Cutting Out Sugar Does Make Kids Healthier

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The idea that reducing the intake of sugar in a child’s diet will help them become healthier is not a novel one, by any means. Sugar has long been identified as one of the main factors behind the increased number of obese and overweight people in the U.S. and the largest part of the developed world.

One question that has been more or less unanswered is whether sugar itself is bad for our bodies or whether this has to do with the fact that weight gain almost invariably follows a diet particularly high in sugary foods. Well, according to a new study, it seems that sugar itself is quite bad for you, regardless of how fat you are.

The study was published in the Obesity Research journal and it was funded by the National Institute for Health, USCF Clinical & Translational Science Institute and Touro University. The authors of the study declared no conflict of interest (always important in such studies) and they came to some very interesting conclusions.

The subjects of the study were a group of 16 African-American and 27 Latin-American children who were obese and exhibited one or more risk factors, such as hypertension, excess body fat around the waist, abnormal cholesterol and high blood sugar levels. In addition to this, the children got about 27 percent of their daily calorie intake from sugar, mostly soda and other sugary drinks. Just for comparison, the average portion of daily calorie intake for sugar is 15 percent in the United States.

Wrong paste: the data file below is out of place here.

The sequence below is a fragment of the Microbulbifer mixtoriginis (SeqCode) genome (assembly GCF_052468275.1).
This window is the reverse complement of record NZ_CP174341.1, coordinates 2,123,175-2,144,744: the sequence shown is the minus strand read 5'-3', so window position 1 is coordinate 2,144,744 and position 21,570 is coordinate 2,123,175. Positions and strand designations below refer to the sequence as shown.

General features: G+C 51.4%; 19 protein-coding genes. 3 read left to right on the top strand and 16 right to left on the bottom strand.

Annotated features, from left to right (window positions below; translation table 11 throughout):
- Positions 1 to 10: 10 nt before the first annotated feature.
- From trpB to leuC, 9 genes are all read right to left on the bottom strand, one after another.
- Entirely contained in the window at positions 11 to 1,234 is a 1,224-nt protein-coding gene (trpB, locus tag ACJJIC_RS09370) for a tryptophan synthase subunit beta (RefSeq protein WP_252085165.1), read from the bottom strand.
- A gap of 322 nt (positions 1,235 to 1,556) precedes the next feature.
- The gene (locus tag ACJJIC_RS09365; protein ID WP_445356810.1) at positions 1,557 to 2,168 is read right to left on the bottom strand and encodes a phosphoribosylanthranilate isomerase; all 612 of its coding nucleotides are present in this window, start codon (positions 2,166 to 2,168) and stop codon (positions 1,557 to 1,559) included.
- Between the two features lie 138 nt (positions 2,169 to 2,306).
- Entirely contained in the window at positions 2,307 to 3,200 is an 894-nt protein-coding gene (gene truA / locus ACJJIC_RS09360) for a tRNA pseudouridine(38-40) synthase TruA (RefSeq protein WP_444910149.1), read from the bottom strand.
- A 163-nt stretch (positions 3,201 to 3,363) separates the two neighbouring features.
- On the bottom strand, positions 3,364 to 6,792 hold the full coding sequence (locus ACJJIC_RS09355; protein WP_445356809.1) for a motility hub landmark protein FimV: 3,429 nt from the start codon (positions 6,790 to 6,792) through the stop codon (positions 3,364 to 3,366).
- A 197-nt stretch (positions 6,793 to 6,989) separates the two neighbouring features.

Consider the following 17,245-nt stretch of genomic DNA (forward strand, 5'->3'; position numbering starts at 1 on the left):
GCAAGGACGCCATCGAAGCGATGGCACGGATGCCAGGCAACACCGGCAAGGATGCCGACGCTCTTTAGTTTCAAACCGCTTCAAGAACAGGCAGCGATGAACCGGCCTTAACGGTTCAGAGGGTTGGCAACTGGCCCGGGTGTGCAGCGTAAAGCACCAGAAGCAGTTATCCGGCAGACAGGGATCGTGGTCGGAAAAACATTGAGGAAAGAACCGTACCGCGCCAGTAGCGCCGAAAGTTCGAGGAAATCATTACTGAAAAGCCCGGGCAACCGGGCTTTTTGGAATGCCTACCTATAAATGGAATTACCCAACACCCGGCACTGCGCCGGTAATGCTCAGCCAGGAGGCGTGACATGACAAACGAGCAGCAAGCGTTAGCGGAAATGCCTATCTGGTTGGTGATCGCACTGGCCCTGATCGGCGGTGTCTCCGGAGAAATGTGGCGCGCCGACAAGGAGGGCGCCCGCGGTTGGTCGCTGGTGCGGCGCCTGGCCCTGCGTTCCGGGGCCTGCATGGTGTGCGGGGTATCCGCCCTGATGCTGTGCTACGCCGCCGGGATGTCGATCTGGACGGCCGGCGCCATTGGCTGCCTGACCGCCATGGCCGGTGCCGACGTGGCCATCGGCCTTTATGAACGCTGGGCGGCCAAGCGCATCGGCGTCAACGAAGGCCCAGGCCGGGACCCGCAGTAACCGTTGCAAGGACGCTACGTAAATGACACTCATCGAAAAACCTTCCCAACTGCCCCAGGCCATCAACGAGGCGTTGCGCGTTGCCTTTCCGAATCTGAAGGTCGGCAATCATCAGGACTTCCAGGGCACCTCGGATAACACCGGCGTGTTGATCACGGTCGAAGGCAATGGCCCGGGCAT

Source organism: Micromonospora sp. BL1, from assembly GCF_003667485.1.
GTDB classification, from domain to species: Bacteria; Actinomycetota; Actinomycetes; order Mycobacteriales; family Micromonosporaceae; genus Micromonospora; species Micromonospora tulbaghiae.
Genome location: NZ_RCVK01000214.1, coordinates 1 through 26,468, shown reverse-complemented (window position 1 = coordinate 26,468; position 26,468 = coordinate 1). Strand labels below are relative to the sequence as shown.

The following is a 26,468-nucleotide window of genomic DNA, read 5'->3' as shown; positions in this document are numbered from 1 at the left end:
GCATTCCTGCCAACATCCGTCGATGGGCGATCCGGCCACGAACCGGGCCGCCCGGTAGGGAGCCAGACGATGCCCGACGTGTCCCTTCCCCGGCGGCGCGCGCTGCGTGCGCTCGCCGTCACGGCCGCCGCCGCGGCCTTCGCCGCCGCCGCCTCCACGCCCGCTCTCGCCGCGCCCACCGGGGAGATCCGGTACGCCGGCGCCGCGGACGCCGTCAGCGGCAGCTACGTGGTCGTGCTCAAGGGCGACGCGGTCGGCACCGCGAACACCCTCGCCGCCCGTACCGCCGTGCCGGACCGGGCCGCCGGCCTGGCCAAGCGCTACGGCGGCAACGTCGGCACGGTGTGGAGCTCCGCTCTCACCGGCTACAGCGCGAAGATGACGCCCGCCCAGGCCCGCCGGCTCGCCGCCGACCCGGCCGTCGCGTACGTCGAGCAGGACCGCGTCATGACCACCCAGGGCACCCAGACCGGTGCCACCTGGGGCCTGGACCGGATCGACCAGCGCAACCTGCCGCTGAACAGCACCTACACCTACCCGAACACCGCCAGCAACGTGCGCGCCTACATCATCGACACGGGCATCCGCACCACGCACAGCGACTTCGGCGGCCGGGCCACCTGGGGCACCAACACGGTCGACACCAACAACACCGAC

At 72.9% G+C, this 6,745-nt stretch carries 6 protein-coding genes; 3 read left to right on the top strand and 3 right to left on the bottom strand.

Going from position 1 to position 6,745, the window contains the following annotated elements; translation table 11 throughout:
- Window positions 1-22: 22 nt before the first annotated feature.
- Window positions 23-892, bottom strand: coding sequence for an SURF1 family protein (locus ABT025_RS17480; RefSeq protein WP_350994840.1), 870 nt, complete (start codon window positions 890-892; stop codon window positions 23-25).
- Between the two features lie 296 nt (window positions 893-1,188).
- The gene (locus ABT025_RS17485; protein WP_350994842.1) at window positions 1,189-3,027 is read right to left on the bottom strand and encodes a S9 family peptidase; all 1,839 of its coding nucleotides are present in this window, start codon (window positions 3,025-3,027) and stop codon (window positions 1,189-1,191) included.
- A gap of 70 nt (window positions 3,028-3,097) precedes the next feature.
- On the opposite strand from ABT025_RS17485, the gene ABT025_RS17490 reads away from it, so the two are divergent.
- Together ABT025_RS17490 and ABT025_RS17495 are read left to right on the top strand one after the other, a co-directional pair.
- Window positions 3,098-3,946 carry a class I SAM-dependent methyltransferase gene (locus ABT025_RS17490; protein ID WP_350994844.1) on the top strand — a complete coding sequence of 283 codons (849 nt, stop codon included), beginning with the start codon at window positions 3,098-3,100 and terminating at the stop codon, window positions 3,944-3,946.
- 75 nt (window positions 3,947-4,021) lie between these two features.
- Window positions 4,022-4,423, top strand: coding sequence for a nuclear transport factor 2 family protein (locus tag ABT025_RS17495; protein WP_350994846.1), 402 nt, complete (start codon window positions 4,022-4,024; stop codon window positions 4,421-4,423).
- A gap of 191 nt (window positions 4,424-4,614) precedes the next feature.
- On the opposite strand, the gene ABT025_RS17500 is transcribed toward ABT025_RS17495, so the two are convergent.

shutterstock_193716338The next step was quite simple – removing sugar from their diets, reducing it to 10 and 4 percent of total calories ingested daily. The “sugar calories” were replaced by starch calories.

The study was conducted for 9 days only, but even in that short time, the improvements to children’s health were very obvious and noticeable – their LDL cholesterol levels dropped by 10 points, their triglycerides reduced 33 points and their diastolic blood pressure decreased by 5 points. Insulin levels and fasting blood sugar levels were also greatly improved.

The official conclusion of the study said the following:

“Isocaloric fructose restriction improved surrogate metabolic parameters in children with obesity and metabolic syndrome irrespective of weight change.”

In short, the study showed, unequivocally that sugar itself is bad and that the stories spun by manufacturers of sugary foods and beverages how it all has to do with excess weight are complete nonsense.

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